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What Taking Opioids Every Day Does to Your Body

Here's what the painkillers do biologically.
FACT CHECKED BY Emilia Paluszek

I am a practicing addiction psychiatrist in New York City and research scientist funded by the NIH. With these twin lenses of clinical and research perspectives on long-term opioid use, I have learned a lot about how opioids can impact someone's psychology and physiology. The current opioid crisis is now largely attributed to widespread increases in the prescribing of opioid painkillers starting in the late 1990s. Over the past two decades, I've treated patients in my clinical practice who have become addicted to opioids (including heroin and fentanyl) but that is not the same thing as taking opioid-based medications as prescribed for pain conditions. And addiction is also very different from taking opioid-based medications for the treatment of opioid addiction. Opioid molecules themselves are not inherently toxic to the body or mind, unlike alcohol for instance. However when opioid use becomes erratic and recklessly heavy, or involves dangerous forms of administration, such as smoking or injecting, then users are more likely to experience harms. Finally, there is a critical distinction between prescription medications from a licensed pharmacy and drugs from the black market. Black market drugs are now more contaminated than not and you cannot tell by appearance alone what a pill or powder actually contains, no matter how "real" it looks. Read on to find out more—and to ensure your health and the health of others, don't miss these Sure Signs You've Already Had COVID.


They Make You Feel Good

happy couple toasts wine glasses on beach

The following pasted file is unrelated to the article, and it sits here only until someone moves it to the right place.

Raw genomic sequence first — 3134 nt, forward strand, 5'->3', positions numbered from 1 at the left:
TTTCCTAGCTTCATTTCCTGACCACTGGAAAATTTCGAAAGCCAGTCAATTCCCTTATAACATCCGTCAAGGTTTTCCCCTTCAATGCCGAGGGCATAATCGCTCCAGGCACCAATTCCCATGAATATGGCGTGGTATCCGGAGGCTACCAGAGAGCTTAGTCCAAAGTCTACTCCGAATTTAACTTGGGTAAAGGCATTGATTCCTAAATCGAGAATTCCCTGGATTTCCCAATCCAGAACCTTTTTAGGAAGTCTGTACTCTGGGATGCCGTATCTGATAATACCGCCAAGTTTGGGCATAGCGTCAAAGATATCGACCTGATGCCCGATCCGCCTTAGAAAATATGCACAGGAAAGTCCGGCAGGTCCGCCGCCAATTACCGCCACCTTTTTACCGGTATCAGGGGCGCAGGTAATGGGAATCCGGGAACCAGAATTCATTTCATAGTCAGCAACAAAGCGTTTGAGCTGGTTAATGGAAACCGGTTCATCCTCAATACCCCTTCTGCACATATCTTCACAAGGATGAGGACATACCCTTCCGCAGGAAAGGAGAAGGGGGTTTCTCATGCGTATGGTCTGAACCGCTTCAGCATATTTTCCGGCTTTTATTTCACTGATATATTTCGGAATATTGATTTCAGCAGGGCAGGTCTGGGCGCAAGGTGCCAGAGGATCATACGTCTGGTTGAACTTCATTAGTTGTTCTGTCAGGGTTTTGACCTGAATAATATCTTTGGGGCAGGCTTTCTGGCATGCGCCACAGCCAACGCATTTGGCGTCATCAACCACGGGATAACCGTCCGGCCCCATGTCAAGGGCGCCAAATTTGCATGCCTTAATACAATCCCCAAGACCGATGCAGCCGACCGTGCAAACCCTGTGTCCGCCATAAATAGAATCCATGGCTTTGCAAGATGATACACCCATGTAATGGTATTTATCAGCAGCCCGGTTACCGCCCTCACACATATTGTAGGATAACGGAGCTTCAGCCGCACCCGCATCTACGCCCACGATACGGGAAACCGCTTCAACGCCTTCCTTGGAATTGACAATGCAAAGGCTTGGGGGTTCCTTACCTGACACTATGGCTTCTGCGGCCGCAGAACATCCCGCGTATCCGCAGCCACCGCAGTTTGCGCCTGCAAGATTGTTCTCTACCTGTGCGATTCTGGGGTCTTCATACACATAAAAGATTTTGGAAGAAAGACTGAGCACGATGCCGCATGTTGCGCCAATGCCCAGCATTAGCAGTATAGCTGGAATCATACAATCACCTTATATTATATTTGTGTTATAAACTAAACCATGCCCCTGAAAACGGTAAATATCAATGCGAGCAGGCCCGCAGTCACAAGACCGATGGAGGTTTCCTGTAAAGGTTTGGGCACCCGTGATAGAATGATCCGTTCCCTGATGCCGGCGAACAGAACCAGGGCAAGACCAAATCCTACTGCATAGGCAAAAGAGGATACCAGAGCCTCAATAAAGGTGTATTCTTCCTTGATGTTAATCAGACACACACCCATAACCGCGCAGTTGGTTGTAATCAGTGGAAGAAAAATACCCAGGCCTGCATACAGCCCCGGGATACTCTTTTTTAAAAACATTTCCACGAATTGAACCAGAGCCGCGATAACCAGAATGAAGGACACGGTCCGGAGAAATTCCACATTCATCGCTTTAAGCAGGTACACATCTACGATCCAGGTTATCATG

Opioids mostly work on the parasympathetic system. The simplest way to think about it is that our autonomic nervous system is comprised of two opposing but complementary systems- similar to a ying-yang or the Janus mask of comedy and tragedy. In this context, the parasympathetic side is the cooling, relaxing, zen side whereas the sympathetic system is the fight, drive, appetitive and revved up opposite. When the parasympathetic system is more active, it is like relaxing at the spa or enjoying a beautiful vista. Opioids preferentially enhance these feelings and processes in the body.


They Make Pain Go Away

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There is one specific benefit in the contemporary medical use of opioids in the Western world: analgesia. Analgesia is pain relief. This pain relief can include effects that blunt the processing of pain so that it is not as intense, and it can also include alterations in mood and emotional processing of pain signals and concerns (i.e. fear and anxiety) related to the experience of pain. Opioids are incredibly powerful painkillers and they are especially effective in acute settings such as on the battlefield and in surgery. They are also often used in end-of-life care, such as for patients with debilitating conditions or on painful chemotherapy.


They Make You Feel Euphoric

Smiling young man carrying woman on his back and laughing outdoors

Another effect of opioids that is well known is euphoria. Euphoria will arguably be more intense for people who recreationally use opioids or take more than prescribed, especially in the absence of a legitimate medical condition or when taking them in combination with other intoxicants that boost their euphoric effects. For some recreational users, "getting high" is the goal. For others, they report that using opioids "was the first time I ever felt normal," suggesting that some people may biologically under-produce endogenous opioids. In which case the use of opioids may be more like treatment for neurochemical imbalances rather than drug abuse per se.